The international amateur soccer players congregated at the Hofstra indoor athletic complex commonly known as "the Bubble" twitter around excitedly when presented with their upcoming trip to England and then Sweden for the 2010 Gothia Cup.

There's Uma Bhatt of Syosset, the effervescent speedster who's been doing this soccer thing since around the time she fully mastered the ability to run, Gillian Stapler of Merrick, the tough-as-nails keeper who joined the squad despite recently breaking her collarbone, and Katie DeVore, the even-keeled center-midfielder who oversees the situation with all the dignity behooving an elder statesman.

The squad is in the middle of workouts a little over a week before leaving for England. It's a lot of work, said DeVore, but, at 12 years old, she's seen her share of drills and grinding practice sessions. Today is, well, kid stuff.

"I guess [coach Ben Foster] is really nice," said DeVore, of Westchester. "He really doesn't work us that hard."

Welcome to Team NOGA and the eight girls - ages 9-12 - chosen from a pool of dozens to bring an international soccer title to the United States. There are three NOGA teams going to the Gothia Cup, and, with seven local girls, this one is pretty much all Long Island's.

Team NOGA-Long Island went 2-2 in the tournament. The team qualified and was seeded 16th but lost in the first round of the playoffs to top seed Boo FF, 3-0, this past Wednesday.

"It's going to be a challenge," Bhatt said before leaving for the tournament. "But I'm really excited to play against all these skilled girls."

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The World Youth Gothia Cup is the largest international youth soccer tournament and attracts about 1,500 players from 60 nations. Team NOGA-Long Island participated in the girls' under-12 division. The squad left for England last Wednesday to play a series of scrimmages and was in Sweden for the opening ceremonies Monday. Group play began the same day with Team NOGA kicking off their campaign against Spånga Is Fotbollsklubb, a Swedish club.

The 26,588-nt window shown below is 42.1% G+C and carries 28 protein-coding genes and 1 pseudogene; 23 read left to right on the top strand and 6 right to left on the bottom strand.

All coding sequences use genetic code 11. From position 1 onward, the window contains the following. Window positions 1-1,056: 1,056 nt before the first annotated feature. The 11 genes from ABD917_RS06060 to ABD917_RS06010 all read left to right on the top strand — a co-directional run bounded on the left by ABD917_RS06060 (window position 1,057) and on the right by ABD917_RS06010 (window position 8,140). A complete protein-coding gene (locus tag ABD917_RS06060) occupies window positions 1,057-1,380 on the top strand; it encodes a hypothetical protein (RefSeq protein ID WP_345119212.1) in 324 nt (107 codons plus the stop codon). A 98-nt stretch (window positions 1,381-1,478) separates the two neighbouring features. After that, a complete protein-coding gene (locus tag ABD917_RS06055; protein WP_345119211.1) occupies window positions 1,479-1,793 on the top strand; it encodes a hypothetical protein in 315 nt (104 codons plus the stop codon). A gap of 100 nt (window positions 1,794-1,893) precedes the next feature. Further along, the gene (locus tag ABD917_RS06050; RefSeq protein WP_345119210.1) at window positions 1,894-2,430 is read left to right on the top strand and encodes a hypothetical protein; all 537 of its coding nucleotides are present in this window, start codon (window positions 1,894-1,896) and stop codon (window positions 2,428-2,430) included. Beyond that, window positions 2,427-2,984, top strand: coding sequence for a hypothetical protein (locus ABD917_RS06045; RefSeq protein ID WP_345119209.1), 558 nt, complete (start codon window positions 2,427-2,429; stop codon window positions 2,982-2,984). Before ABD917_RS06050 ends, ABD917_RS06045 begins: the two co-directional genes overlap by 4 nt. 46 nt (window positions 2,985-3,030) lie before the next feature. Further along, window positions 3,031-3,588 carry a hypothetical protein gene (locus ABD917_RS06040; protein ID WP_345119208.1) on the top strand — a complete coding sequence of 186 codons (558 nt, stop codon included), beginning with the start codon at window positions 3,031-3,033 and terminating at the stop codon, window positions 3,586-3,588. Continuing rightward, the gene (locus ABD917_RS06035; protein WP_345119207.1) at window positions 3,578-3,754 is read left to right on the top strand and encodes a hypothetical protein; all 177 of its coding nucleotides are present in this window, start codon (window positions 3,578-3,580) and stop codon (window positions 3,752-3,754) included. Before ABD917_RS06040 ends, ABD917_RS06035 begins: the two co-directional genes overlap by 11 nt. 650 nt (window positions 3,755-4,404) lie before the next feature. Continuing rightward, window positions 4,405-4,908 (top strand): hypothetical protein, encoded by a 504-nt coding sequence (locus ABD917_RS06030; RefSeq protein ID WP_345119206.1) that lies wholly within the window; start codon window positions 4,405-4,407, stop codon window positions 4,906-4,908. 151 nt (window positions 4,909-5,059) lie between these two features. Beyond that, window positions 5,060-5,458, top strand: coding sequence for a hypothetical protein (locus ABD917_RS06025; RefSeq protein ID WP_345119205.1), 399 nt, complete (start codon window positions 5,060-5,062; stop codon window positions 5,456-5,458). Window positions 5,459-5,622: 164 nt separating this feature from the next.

After group play, went to single-elimination quarterfinals and semifinals, ending in the Gothia Cup final Saturday at the Gamla Ullevi stadium in Gothenburg, home to the women's national team.

NOGA, a West Hempstead-based club, is also sending two squads from Connecticut, which has won the Cup twice.

"I think we're going to be good," said Kate Christiansen, 11, of West Babylon said prior to the tournament. With Band-Aids on both her soccer-torn knees, the midfielder/forward lacked no gumption. "I think we'll win this tournament."

Managed by Foster, the group includes girls from all over the Island - from Roslyn to Bellport. The youngest member is Jill Mapely, a spritely midfielder who practiced with blue streaks in her hair and an oversized tie-dye T-shirt with her name emblazoned on the front. Mapely, who turned 10 on July 14, is teammates with Selena Fortich, 11, on LIFC, their travel team.

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Fortich, Mapely said, is cool for many reasons, but mostly because she can slide tackle.

"You do?" one of the girls yells out. Fortich nods. Cue the chorus of "cool!"

Tryouts for the team were in November, but school and travel team schedules have made it difficult to play together.

Mikayla Licciardi, 11, said getting to know the other players is one of the best parts. The Bellport forward added that "the best is getting to travel with the team and getting to travel to other countries."

U.S. girls players tend to be more technical in their pursuits, while their European counterparts are more physical. Michael Todd, NOGA coordinator, put it less diplomatically. "They're not quite as nasty," he said, laughing.

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That may be so, but Olivia Levy, 10, whose goggles make her look particularly intense on the pitch, said before the tournament that her teammates had no intention of wilting.

Levy plays on Merrick Force with Stapler, the keeper with the fire-red gloves who broke her collarbone after tripping while playing football (the American kind). Despite being cleared to play only two weeks prior, Stapler shrugged off the injury and takes up the goal like she owns it.

"She's feisty in the net," said Levy, smirking. "If Gilly gets mad, they're going down."